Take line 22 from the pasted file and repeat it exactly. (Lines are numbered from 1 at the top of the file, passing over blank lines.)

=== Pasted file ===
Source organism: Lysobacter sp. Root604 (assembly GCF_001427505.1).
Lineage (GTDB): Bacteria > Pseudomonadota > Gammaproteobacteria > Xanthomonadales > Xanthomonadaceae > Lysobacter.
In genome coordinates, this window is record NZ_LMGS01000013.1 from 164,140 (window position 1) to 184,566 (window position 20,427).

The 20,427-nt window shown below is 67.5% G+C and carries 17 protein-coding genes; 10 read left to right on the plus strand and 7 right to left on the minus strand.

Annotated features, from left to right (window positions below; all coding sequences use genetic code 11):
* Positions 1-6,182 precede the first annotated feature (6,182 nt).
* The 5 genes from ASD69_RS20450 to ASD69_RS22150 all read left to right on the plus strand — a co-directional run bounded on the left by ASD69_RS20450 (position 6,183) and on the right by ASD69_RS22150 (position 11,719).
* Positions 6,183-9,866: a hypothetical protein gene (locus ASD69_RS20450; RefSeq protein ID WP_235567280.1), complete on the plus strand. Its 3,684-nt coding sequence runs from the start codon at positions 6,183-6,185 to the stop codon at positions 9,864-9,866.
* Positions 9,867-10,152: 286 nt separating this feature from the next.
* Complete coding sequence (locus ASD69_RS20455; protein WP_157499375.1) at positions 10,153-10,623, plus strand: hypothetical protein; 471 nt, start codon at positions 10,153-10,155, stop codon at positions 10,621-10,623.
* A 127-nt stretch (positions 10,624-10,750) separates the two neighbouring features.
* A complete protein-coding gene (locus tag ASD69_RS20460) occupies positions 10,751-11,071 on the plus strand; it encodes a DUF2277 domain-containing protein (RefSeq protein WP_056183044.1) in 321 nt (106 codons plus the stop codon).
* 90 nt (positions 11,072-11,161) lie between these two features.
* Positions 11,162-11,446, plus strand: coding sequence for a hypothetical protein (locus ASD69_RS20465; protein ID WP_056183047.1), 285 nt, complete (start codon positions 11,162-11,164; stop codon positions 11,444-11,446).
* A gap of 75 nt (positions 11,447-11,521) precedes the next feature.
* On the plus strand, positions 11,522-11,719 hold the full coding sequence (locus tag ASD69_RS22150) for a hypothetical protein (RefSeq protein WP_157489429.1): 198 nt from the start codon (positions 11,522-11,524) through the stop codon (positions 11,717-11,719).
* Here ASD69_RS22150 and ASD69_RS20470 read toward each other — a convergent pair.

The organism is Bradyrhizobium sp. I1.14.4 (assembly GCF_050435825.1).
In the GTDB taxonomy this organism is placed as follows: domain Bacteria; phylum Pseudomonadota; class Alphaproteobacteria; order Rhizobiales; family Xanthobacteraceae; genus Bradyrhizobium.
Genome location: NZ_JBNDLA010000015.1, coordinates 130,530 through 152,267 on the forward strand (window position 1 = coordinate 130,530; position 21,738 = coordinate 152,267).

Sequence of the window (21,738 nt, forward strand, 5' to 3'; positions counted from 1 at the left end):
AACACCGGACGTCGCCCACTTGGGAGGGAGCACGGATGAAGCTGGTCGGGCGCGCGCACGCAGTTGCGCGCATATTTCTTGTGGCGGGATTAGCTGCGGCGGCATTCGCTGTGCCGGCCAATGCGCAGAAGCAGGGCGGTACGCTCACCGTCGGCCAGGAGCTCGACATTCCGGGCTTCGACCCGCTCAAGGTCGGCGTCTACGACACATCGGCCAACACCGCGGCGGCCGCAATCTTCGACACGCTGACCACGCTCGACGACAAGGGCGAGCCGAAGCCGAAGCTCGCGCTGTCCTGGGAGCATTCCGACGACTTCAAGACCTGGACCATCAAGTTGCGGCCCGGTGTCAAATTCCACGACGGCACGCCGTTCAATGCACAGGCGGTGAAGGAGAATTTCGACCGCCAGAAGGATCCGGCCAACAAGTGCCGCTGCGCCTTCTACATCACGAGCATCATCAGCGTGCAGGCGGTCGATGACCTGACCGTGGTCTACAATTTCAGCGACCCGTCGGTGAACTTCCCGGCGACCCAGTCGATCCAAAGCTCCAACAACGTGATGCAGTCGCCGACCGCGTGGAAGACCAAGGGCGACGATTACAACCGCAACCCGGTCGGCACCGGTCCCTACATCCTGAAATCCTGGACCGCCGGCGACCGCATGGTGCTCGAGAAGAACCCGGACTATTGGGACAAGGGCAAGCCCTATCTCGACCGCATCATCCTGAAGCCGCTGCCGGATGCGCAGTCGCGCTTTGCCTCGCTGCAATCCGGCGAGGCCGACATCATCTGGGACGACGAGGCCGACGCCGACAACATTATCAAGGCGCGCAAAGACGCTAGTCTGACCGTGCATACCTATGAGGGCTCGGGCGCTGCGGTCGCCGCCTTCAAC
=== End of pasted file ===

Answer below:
AACACCGGACGTCGCCCACTTGGGAGGGAGCACGGATGAAGCTGGTCGGGCGCGCGCACGCAGTTGCGCGCATATTTCTTGTGGCGGGATTAGCTGCGGCGGCATTCGCTGTGCCGGCCAATGCGCAGAAGCAGGGCGGTACGCTCACCGTCGGCCAGGAGCTCGACATTCCGGGCTTCGACCCGCTCAAGGTCGGCGTCTACGACACATCGGCCAACACCGCGGCGGCCGCAATCTTCGACACGCTGACCACGCTCGACGACAAGGGCGAGCCGAAGCCGAAGCTCGCGCTGTCCTGGGAGCATTCCGACGACTTCAAGACCTGGACCATCAAGTTGCGGCCCGGTGTCAAATTCCACGACGGCACGCCGTTCAATGCACAGGCGGTGAAGGAGAATTTCGACCGCCAGAAGGATCCGGCCAACAAGTGCCGCTGCGCCTTCTACATCACGAGCATCATCAGCGTGCAGGCGGTCGATGACCTGACCGTGGTCTACAATTTCAGCGACCCGTCGGTGAACTTCCCGGCGACCCAGTCGATCCAAAGCTCCAACAACGTGATGCAGTCGCCGACCGCGTGGAAGACCAAGGGCGACGATTACAACCGCAACCCGGTCGGCACCGGTCCCTACATCCTGAAATCCTGGACCGCCGGCGACCGCATGGTGCTCGAGAAGAACCCGGACTATTGGGACAAGGGCAAGCCCTATCTCGACCGCATCATCCTGAAGCCGCTGCCGGATGCGCAGTCGCGCTTTGCCTCGCTGCAATCCGGCGAGGCCGACATCATCTGGGACGACGAGGCCGACGCCGACAACATTATCAAGGCGCGCAAAGACGCTAGTCTGACCGTGCATACCTATGAGGGCTCGGGCGCTGCGGTCGCCGCCTTCAAC